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John Lewis - Get in the Way
February 10, 2017  | By David Hinckley

Georgia Congressman John Lewis made headlines recently by announcing he would not attend the inauguration of Donald Trump, just as a matter of principle.

Agree with him on this one or not, PBS’s new documentary John Lewis – Get In the Way makes it clear that Lewis has earned the right to talk about principles.

Get In the Way, which premieres Friday at 10:30 p.m. (check local listings), follows Lewis through much of the modern Civil Rights movement, which he joined in the late 1950s after hearing Dr. Martin Luther King Jr. talk about the 1955 Montgomery bus boycott.

He was beaten on freedom rides and during the 1965 Selma March (left). He has been jailed 45 times, on an array of charges that distill to essentially the same thing: He refused to back down on principles.

He thought blacks had the right to sit anywhere they wanted on a public bus. He thought blacks had the right to eat at public lunch counters. He thought blacks should have the right to vote.

It’s worth remembering, this documentary suggests, that all these things were forbidden by law or custom during Lewis’s lifetime.

Now all of them are nominally standard practice, as they should be, though it’s arguable that a number of states want to tighten voter registration in ways that disproportionately affect the poor and minorities.

That’s the kind of battle John Lewis says he’s still fighting, now from his seat in the U.S. Congress. While that might seem to imply he’s now the establishment that he once opposed, he doesn’t see it that way.

While much has been accomplished, says Lewis, there remains much to do, and he exhorts both his congressional colleagues and everyone outside the system to push for that kind of progress.

We see him giving a graduation speech at the University of New Hampshire, to a class that was born three decades after he took his first freedom ride, and he’s telling them the same thing he says he learned from Dr. King.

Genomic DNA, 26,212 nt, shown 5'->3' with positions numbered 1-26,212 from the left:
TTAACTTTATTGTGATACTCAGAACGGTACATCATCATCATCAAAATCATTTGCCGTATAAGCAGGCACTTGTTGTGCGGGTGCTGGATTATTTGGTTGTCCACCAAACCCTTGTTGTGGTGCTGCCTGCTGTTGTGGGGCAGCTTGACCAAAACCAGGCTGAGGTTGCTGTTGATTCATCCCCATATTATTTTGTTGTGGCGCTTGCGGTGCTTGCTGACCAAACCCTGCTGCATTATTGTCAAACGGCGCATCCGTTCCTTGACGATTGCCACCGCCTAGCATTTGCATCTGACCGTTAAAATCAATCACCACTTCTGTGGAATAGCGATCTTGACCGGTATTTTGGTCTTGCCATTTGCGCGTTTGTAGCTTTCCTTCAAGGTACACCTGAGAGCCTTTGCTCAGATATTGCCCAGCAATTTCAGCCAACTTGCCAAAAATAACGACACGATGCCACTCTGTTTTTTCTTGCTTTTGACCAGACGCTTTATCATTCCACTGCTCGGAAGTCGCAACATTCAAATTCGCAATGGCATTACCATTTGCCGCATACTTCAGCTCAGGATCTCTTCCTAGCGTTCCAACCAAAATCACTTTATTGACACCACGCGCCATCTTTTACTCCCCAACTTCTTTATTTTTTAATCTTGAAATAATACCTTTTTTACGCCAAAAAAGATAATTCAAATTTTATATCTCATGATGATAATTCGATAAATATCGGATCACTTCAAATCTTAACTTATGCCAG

“When I was growing up,” he recalls, older people would tell him that segregation was just the way things were. “They’d say, ‘Don’t get in the way.’ “

He decided that’s exactly what he would do, and he’s more convinced today than ever that activism is the engine of social change.

Get In the Way notes that Lewis has hardly been on the winning side of every battle. It recounts his bruising primary battle with his old movement colleague Julian Bond, from which neither emerged untarnished. It was completed before the recent Trump boycott, but there’s no question that Lewis still keeps score.

The documentary touches relatively little on Lewis’s life outside his public work. One of his staffers says he’s “a little looser” back in his hometown in Georgia than he is in Washington, but we see little that modifies the image of someone who looks like he feels the battle is always on.

There’s a reason for that, of course.

One enduring impression from Get In the Way is that at 76, Lewis has come to see himself as a soldier in a much longer fight than he will be around to wage.

He picked up a torch, and he wants to pass that torch, and perhaps when all the relays have been run, there will be a finish line.

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Good news, TVWW readers: David’s new book from Doubleday, The Platinum Age of Television: From I Love Lucy to The Walking Dead, How TV Became Terrific is now available in paperback for under $15. Doubleday says: “Darwin had his theory of evolution, and David Bianculli has his. Bianculli's theory has to do with the concept of quality television: what it is and, crucially, how it got that way."

"The Platinum Age of Television is an effusive guidebook that plots the path from the 1950s’ Golden Age to today’s era of quality TV. For instance, animation evolved from Rocky and His Friends to South Park; variety shows moved from The Ed Sullivan Show to Saturday Night Live; and family sitcoms grew from I Love Lucy to Modern Family. Interviews with Carl Reiner, Mel Brooks, Norman Lear, Bob Newhart, Matt Groening, Larry David, Amy Schumer are high points... Bianculli has written a highly readable history." —The Washington Post


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